|By Doreen Hemlock, South Florida
Sun-SentinelMcClatchy-Tribune Regional News
May 27, 2007 - When lawyer Stefani Schaeffer won the latest round of Donald Trump's TV show The Apprentice, she had a choice of two Trump developments to run, in Atlanta or the Dominican Republic. She selected the Caribbean nation, lured by the azure hues of the ocean and a golf course on beachside cliffs.
With Trump signing up this year for a $1 billion-plus resort and residential development, the Dominican Republic is fast gaining recognition as a travel destination for Americans.
The tropical country of 9 million people already boasts the most hotel rooms of any Caribbean nation -- at least 60,000 rooms, more than Broward and Palm Beach counties combined. But for decades, it has focused on luring Europeans, Canadians and Latin Americans for longer stays at low-cost, all-inclusive properties.
Trump's entry at the sprawling Cap Cana project underscores a recent shift to more upscale offerings, geared more to U.S. visitors with less time and more buying power.
"The Dominican Republic has truly gone through a transformation," said Scott Berman, who leads hospitality consulting for PriceWaterhouseCoopers in Miami. "The rest of the Caribbean became so expensive from a land perspective that the Dominican Republic was in a class by itself."
South Florida, as the business hub for the Caribbean, is cashing in.
Professional service providers such as architects, golf course designers and marina managers are busy on Dominican contracts. Transport companies are hauling down construction materials, furniture and varied supplies.
American, Spirit and other airlines are adding flights to the country's half-dozen international airports, especially Punta Cana on the east coast where Trump is investing. And South Floridians are taking trips and even buying vacation homes in the nation just a two-hour jet ride away.
Alan Treff, owner of travel agency Happy Trails Travel of Boca Raton, said he has seen a surge in his business to the Dominican Republic in the past year or so, especially to the more upscale all-inclusive resorts with golf such as Casa de Campo on the south coast. He visited this spring and found the nation "has come quite a way."
Lawyer Carol Ferrero, of Plantation, recently vacationed with her family at La Romana at a Spanish-owned, all-inclusive chain named Iberostar. With its wide range of activities, including theater performances that her daughter eagerly joined in, Ferrero said she'd "go back in one minute."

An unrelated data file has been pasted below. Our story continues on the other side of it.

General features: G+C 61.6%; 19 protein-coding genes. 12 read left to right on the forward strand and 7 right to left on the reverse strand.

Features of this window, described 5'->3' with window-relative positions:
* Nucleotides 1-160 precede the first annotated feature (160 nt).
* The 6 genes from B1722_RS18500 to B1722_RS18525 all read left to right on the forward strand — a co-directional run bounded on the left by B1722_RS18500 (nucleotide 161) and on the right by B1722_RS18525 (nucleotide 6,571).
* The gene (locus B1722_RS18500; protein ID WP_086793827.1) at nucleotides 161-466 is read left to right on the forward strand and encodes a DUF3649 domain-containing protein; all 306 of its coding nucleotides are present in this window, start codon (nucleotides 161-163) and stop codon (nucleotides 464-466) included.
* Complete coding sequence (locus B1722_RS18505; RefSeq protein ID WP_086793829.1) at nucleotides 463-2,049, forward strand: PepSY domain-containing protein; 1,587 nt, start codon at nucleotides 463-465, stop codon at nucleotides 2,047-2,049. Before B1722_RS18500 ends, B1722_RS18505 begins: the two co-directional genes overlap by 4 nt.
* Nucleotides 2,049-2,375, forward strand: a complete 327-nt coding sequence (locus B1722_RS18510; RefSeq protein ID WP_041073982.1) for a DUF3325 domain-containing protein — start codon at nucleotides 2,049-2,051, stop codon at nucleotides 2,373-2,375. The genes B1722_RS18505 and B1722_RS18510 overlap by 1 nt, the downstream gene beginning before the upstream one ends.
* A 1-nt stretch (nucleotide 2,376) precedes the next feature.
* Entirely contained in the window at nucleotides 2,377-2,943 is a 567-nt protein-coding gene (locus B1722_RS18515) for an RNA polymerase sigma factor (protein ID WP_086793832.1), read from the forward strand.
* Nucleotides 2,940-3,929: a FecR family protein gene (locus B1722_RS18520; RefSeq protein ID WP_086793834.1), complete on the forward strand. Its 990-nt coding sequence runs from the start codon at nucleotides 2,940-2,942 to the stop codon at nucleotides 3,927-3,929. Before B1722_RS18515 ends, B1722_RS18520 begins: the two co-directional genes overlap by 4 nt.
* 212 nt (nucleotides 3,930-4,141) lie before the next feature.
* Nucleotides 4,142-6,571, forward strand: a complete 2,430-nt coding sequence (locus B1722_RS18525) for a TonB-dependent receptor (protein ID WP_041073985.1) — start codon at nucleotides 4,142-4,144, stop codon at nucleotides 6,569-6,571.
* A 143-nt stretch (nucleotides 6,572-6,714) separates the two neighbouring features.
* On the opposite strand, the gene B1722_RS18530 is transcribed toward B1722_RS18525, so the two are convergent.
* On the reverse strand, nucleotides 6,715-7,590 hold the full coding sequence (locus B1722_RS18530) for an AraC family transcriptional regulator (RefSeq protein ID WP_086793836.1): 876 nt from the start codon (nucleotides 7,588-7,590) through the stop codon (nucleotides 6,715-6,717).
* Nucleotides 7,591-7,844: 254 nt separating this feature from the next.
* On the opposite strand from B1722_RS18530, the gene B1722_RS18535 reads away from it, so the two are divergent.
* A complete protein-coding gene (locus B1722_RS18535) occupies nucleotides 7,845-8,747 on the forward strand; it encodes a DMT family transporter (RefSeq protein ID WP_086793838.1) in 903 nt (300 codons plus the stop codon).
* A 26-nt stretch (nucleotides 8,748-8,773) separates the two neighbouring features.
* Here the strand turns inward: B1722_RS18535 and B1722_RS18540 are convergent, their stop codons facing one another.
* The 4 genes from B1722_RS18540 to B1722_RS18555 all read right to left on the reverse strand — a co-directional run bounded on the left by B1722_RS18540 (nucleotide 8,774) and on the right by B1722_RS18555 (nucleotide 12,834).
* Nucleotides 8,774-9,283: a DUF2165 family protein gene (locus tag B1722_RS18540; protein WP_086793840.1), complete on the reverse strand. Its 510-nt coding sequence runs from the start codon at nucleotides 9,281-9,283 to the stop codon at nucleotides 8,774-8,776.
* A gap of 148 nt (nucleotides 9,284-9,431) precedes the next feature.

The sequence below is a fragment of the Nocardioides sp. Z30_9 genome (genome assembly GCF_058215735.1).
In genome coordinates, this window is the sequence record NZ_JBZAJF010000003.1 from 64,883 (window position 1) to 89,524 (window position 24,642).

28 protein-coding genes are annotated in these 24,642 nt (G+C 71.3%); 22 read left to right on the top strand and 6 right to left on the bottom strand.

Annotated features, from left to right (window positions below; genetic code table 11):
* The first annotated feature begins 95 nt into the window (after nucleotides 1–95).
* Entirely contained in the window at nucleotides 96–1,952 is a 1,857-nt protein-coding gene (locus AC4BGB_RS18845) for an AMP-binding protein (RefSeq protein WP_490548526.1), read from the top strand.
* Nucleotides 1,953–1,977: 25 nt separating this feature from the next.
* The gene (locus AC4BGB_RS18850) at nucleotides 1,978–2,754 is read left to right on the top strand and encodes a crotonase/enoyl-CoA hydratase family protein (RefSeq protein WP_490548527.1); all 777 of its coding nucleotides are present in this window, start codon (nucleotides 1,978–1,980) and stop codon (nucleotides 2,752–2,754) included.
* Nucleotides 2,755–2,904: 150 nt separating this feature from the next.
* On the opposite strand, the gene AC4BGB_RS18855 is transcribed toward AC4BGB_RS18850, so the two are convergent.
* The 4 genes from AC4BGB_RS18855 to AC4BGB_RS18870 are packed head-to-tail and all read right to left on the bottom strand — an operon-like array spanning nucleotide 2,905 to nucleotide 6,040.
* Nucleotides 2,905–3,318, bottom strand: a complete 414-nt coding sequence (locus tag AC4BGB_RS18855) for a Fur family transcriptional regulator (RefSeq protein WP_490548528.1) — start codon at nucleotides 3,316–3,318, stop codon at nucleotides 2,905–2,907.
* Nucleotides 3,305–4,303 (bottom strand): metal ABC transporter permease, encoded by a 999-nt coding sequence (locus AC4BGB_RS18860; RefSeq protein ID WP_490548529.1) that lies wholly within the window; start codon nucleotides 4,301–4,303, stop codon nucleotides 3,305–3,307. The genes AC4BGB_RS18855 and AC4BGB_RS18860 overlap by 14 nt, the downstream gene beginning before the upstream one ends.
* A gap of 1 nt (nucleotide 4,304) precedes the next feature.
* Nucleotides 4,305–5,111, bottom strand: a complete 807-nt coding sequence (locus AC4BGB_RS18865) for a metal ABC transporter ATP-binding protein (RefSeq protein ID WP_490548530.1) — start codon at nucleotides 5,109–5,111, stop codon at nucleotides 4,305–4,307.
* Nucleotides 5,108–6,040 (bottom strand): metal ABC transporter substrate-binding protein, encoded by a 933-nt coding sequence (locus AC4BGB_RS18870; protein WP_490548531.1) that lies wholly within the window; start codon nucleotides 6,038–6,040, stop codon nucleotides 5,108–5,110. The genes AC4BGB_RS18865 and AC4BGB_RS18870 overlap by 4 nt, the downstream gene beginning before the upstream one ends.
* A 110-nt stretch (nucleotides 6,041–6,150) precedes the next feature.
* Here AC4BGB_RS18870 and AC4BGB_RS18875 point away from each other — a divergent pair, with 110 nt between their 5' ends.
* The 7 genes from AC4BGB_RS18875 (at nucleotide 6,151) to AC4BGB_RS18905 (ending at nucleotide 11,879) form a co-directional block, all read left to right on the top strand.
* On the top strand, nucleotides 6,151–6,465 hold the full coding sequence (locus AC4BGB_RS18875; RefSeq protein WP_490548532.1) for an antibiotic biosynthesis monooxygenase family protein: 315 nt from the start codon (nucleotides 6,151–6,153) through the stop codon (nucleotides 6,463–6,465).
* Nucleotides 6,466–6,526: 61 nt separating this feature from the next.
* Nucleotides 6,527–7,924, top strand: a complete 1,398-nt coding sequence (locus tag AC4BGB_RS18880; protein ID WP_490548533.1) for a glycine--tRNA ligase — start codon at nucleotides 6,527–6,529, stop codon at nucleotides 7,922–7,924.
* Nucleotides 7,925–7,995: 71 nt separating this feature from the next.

Even Eric Trump, a vice president with his father's Trump Group, said his family plans to buy at least one of the 70 estate lots they're developing as the Trump Farallon Estates at the Cap Cana resort.
"This is a place I see myself spending a lot of time in," said Eric Trump, lauding the resort for its top-notch service and modern airport nearby, with frequent U.S. flights.
Trump said his family had been eyeing projects in the Dominican Republic for years, as its tourism soared. But the group decided to invest only after they saw the Hazoury family, local developers of the Cap Cana project, succeed in offering high-quality lodging, marina and golf in the first phase of their $3 billion-plus venture.
Several other factors converged to lure high-end U.S. real estate groups like Trump and Westin to the Dominican Republic, analysts say.
For starters, the country's tourism industry grew big enough -- and mature enough -- to spin off a sizable high-end segment.
More than 4 million tourists visited last year, a record. Those included some Americans who aimed to visit Mexico's Cancun, but rebooked while Cancun rebuilt from the ravages of Hurricane Wilma in 2005, officials said.
Furthermore, the Dominican government, led by New York-raised lawyer Leonel Fernandez, has been encouraging investment in upscale resorts to increase its tourism income. The government offers tax breaks and is improving roads and other infrastructure, said Rogerio Basso, a hospitality analyst with Ernst & Young in Miami.
Yet despite its progress, the Dominican Republic still has drawbacks. Outside its beachfront resort areas, especially in the slums of major cities, problems persist with electricity shortages and crime. More than 30 percent of residents live in poverty, and almost a third of people age 15 to 24 lack jobs, studies show.
But officials say the beach resorts, with their own power plants and security, are largely isolated from urban woes, and they offer hope for jobs and cash to stem the nation's problems. They're helping fuel economic growth, which topped 10 percent last year and should reach 6 percent this year, among the highest rates in the Americas.
The government push comes as the Caribbean enjoys a surge in tourism investment overall.
Lots of cash is available these days for resort projects targeting Americans, but U.S. hotels are becoming "very expensive," analyst Basso said.
The nearby Dominican Republic entices, because it is relatively big -- more than four times the area of Jamaica, for instance -- with lots of undeveloped beachfront. It's also cheaper than the Bahamas, Aruba and many other destinations near U.S. shores.
Eric Trump summed it up this way: "What's happening is so many of the Baby Boomers are really getting priced out of the Miamis and the Key Biscaynes, and they're looking outside the country. It's really about cost-benefit. ... And in the world we live in today, with security issues, people want to stay close to home."
Doreen Hemlock can be reached at firstname.lastname@example.org or 305-810-5009.
Copyright (c) 2007, South Florida Sun-Sentinel
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